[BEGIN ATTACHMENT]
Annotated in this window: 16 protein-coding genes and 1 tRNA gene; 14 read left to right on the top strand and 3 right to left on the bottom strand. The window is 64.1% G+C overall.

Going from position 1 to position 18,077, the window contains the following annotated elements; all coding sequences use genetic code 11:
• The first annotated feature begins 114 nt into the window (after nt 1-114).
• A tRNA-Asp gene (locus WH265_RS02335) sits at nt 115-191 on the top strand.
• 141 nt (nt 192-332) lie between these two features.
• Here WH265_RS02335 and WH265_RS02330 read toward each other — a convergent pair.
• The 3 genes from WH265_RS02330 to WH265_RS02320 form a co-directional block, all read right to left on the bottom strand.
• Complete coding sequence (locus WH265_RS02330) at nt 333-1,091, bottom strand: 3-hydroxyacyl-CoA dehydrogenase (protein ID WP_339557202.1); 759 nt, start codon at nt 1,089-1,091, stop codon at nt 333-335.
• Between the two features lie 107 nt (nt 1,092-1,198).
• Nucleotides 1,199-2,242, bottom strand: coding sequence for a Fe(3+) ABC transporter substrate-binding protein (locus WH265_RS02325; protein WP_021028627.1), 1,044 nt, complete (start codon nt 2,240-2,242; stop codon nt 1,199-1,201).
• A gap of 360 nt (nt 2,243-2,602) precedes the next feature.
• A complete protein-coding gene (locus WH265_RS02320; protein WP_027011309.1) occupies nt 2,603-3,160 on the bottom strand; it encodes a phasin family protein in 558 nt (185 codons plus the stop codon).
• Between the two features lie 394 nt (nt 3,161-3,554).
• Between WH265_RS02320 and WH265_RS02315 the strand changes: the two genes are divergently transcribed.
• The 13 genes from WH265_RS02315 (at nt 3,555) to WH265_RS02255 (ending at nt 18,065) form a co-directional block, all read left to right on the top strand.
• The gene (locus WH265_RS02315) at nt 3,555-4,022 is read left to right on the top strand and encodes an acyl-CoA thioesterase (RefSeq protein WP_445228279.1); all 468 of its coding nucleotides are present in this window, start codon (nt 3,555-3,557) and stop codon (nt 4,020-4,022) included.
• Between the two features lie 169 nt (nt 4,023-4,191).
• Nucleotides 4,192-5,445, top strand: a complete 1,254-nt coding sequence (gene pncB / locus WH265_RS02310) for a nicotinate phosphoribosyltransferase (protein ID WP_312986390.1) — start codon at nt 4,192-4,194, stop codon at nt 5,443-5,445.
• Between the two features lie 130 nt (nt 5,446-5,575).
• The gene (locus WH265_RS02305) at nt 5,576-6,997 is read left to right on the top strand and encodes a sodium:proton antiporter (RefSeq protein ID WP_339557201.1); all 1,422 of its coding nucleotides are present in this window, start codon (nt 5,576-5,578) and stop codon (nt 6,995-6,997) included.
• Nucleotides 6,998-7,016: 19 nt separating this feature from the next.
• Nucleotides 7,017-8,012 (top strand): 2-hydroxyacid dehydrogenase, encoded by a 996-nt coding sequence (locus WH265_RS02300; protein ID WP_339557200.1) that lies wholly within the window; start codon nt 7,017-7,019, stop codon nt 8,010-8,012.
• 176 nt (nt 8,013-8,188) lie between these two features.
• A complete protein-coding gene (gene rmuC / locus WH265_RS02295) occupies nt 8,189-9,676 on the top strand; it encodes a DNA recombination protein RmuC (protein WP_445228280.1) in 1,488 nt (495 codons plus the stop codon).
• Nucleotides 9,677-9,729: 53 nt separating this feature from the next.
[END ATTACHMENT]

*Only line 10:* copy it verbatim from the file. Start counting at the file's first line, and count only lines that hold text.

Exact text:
• Nucleotides 1,199-2,242, bottom strand: coding sequence for a Fe(3+) ABC transporter substrate-binding protein (locus WH265_RS02325; protein WP_021028627.1), 1,044 nt, complete (start codon nt 2,240-2,242; stop codon nt 1,199-1,201).